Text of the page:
Before you check out the new nine-part series of The Stand (2020) coming to CBS in December, let’s journey back to the mid 90’s and revisit the four-part The Stand (1994) miniseries.
You only need six hours to spare. Time well spent for the faithful and yet-to-be converted Stephen King fans alike. “There’s something depressing about such a unified opinion that you did your best work twenty years ago,” Stephen King said in his memoir On Writing.
This is in response to the seemingly unanimous positive response to his novel The Stand. The title is one that members of his large base of Constant Readers regularly touts as their favorite Stephen King book. It’s also one of the books of King’s that they re-read the most. And if you’ve got the time and patience to work your way through 1,000+ pages, you might want to read the novel more than once yourself.
Although, the miniseries is a fine place to start.
The Stand (1994): Story Outline
The Stand tells the story of a man-made virus that sweeps America and the globe. In the process, it quickly wipes out 99.99 percent of the world’s population. As the lights go out and corpses pile up, a handful of random individuals emerge inexplicably immune to the virus. We meet them all in different parts of the country long before they converge.
Folks around these parts just call me Mother Abagail. I’m 106 years old, and I still make my own breadMother Abagail
There’s redneck Stu Redman (Gary Sinese) from Texas, naïve college girl Frances Goldsmith (Molly Ringwald) from Maine, rising rockstar Larry Underwood (Adam Stork) from New York, and an assortment of supporting characters. There’s no explanation for their immunity or apparent link in their lives that have spared them from the killer flu. The only thing they share in common is a recurring dream.
Each one dreams the same dream. They wander through a cornfield, drawn to the sound of an acoustic guitar and an old woman singing. Upon discovering a rickety farm house, they meet an old black lady in a rocking chair on her porch.
“Folks around these parts just call me Mother Abagail. I’m 106 years old, and I still make my own bread,” she says.
After brief chit-chat she tells each character to come and see her, and brace for the storm that is coming.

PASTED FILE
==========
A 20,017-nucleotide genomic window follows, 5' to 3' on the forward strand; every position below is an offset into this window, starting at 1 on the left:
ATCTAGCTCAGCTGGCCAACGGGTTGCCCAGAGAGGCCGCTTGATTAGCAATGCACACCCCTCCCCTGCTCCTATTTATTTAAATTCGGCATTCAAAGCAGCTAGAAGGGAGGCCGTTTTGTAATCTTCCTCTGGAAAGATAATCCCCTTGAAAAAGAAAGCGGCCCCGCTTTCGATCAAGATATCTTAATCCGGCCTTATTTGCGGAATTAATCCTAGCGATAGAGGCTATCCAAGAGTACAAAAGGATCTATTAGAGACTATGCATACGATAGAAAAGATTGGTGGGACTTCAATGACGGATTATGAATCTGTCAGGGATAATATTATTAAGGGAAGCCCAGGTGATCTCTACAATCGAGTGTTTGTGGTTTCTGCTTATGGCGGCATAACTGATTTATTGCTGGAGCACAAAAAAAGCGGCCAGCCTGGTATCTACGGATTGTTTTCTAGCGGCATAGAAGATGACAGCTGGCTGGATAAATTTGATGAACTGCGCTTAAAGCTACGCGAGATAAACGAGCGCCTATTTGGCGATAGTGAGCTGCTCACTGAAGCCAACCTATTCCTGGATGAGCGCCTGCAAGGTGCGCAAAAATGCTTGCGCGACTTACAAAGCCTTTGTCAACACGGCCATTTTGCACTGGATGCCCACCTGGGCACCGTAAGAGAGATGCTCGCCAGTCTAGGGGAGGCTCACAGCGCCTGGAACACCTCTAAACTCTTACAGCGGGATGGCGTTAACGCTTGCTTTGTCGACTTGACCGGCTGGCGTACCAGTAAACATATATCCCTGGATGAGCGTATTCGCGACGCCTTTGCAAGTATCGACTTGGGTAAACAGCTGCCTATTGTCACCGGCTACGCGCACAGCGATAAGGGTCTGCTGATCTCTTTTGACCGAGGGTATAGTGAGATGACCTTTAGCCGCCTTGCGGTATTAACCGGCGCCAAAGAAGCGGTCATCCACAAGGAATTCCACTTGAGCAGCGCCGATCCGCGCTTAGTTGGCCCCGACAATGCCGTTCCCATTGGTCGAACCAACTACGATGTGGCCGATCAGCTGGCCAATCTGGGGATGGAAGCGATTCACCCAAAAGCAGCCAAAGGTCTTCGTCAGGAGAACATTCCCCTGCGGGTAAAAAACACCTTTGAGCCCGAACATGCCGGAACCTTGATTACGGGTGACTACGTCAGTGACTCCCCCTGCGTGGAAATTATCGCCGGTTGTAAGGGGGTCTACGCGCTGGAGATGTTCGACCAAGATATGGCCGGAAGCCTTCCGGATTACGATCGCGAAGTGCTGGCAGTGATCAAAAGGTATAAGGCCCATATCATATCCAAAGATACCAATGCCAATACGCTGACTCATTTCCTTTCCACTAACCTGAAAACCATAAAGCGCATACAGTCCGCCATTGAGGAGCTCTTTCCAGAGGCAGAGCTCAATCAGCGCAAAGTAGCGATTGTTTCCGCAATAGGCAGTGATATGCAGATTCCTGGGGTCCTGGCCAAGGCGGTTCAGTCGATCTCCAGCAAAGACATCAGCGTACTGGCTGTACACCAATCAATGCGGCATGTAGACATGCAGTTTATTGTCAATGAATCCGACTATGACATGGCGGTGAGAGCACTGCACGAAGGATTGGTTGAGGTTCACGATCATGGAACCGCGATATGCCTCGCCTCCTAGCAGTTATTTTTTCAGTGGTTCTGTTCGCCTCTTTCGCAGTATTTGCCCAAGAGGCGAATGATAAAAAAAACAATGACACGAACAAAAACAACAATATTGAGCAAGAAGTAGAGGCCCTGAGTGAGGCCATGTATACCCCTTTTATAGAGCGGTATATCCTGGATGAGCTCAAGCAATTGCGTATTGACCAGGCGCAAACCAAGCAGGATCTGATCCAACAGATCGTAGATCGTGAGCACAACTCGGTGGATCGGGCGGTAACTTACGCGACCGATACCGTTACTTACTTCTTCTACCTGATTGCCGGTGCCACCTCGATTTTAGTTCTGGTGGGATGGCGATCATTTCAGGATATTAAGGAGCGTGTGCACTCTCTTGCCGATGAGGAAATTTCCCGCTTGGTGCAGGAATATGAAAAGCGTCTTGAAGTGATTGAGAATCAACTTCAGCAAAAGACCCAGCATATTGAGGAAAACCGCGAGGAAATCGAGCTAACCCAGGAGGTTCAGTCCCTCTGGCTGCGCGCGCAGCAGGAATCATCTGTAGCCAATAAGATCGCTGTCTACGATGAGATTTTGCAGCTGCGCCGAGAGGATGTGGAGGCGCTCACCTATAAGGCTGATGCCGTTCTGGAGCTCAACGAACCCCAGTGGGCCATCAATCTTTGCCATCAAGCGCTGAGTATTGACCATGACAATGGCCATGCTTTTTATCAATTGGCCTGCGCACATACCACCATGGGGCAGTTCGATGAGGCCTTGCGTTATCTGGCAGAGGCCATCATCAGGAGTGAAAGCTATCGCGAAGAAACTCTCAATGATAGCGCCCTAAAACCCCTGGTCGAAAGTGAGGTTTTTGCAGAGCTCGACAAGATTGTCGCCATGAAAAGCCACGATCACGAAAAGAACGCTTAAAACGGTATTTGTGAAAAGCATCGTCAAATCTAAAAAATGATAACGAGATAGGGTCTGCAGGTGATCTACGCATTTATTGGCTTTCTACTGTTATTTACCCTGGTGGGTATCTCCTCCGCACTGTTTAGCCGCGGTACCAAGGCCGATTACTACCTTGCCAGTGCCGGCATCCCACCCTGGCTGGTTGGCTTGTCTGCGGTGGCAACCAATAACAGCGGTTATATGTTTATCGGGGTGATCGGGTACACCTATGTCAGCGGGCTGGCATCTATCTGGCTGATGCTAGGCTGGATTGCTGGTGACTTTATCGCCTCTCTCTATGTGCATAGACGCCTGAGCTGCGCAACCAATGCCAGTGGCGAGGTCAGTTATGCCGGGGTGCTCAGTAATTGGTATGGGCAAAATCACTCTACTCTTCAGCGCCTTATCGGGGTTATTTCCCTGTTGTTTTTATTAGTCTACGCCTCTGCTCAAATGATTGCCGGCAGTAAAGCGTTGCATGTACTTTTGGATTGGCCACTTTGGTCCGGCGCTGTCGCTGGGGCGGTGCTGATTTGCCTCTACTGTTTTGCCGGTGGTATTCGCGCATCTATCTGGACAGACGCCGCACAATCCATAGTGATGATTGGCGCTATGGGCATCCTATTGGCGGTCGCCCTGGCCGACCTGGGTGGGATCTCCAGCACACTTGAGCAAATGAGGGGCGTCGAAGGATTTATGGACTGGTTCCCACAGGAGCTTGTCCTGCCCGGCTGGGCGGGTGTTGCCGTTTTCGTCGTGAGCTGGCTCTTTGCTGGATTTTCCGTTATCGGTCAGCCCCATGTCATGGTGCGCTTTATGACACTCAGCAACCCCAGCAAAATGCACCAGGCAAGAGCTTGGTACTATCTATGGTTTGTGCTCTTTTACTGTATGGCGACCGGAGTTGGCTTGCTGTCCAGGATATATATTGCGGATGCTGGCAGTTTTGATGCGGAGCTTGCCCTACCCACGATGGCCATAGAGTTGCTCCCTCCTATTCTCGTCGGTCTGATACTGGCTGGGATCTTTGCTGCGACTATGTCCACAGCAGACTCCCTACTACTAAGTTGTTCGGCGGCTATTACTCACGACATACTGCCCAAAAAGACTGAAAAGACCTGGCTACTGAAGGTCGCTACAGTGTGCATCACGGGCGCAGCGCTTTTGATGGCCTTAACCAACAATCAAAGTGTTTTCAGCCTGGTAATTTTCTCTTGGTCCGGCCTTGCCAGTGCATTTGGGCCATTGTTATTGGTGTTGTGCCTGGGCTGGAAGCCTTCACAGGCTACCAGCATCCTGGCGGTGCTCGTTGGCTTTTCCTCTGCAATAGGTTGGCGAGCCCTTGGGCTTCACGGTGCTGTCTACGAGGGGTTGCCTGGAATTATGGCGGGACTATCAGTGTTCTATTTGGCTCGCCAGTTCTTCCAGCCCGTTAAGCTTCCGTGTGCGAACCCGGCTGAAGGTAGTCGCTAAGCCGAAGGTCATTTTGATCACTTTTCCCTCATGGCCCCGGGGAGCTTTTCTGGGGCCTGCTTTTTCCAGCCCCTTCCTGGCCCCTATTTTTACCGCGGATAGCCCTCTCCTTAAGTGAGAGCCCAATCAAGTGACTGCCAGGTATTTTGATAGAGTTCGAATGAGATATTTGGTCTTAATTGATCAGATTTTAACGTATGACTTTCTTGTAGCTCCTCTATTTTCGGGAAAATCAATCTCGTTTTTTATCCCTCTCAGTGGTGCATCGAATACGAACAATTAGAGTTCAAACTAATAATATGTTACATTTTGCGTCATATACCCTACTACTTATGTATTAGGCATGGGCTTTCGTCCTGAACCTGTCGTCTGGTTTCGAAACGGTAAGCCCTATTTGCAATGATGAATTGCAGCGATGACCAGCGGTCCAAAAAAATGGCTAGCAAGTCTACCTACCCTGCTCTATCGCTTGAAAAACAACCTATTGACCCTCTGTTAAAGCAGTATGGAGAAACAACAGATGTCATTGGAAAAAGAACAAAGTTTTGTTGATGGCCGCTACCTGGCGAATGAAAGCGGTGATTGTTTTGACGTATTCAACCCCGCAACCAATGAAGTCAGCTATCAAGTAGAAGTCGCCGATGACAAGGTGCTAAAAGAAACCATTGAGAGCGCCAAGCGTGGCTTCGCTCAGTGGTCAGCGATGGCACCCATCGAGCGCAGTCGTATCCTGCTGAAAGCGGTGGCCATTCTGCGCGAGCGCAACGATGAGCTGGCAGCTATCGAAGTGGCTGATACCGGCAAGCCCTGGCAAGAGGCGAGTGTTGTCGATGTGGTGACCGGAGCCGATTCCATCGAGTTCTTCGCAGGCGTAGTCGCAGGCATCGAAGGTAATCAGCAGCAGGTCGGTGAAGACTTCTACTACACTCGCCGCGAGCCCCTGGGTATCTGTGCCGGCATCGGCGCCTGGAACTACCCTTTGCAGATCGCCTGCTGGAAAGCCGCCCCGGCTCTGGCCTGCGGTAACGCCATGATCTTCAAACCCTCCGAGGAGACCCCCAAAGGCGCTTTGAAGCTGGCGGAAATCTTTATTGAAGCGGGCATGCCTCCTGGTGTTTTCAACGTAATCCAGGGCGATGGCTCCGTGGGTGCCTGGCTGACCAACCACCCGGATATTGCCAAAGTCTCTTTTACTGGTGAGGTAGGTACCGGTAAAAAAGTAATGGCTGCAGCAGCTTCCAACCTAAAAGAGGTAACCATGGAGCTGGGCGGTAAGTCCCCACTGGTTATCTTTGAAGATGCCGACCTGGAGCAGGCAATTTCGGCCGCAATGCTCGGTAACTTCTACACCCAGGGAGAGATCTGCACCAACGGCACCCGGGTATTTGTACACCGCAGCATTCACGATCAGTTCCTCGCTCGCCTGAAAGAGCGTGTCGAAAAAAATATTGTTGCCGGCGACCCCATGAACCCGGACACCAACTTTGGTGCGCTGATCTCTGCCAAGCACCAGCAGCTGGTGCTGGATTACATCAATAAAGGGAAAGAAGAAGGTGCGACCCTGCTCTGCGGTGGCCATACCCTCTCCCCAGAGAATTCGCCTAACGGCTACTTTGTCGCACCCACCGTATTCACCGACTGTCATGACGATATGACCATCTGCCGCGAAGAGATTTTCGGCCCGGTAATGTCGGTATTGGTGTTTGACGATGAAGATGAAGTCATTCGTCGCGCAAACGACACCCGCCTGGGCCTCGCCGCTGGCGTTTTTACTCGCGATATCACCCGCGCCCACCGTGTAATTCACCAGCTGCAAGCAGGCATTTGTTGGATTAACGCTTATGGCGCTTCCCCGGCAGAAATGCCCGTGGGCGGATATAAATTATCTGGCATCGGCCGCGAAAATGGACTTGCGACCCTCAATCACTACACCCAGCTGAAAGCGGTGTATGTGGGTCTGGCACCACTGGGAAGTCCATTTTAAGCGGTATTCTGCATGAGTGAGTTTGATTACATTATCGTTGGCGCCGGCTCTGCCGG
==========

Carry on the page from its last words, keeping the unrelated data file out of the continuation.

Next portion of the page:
Meanwhile, a few survivors don’t dream of the nice old lady. Instead, they see visions of a crow perched on top of power line poles and tractors. This nefarious figure appears as a bird at first. He then materializes as a man in cowboy boots, blue jeans, and a faded denim jacket. Who is this dark figure?
And as Mother Abagail Freemantle (Ruby Dee) leads her followers to Nebraska and then Colorado, where does The Dark Man lead his minions?
Hindsight is 20/20
The Stand (1994) could not be more relevant to today’s current events. We’re battling a virus that has killed many people, and changed the way we live. Amidst the chaos are leaders who get the job done, and others who choose to turn a blind eye.
In the United States of America, we pay witness to a divide unlike any other time in history.
You could easily draw parallels from the story to what’s going on in our society right now. But it’s safe to say the flu from the story, nicknamed Captain Trips, is much more lethal than Coronavirus (COVID-19). Also, thankfully there is no demonic character like Randall Flagg (Jamey Sheridan) summoning his followers to Las Vegas (Sin City, no less) to do his evil bidding.
However, we do have a leader some people deem a self-appointed dictator. One who insists on driving his philosophies home in the most unorthodox and irregular ways. Plus, it garners him a huge following who hang on his every word.
You’ll find similar scenes and characterizations throughout the original The Stand (1994) miniseries. If you’re trying to make sense of what’s going in the world, you might just find some therapeutic relief watching the four-episode story.
Behind the Original Miniseries Production
Realize the upcoming television event this December is not a remake of the 1994 series. Instead, it’s a fresh adaptation of the novel. Back in 1994, the original adaptation had to climb uphill to get made.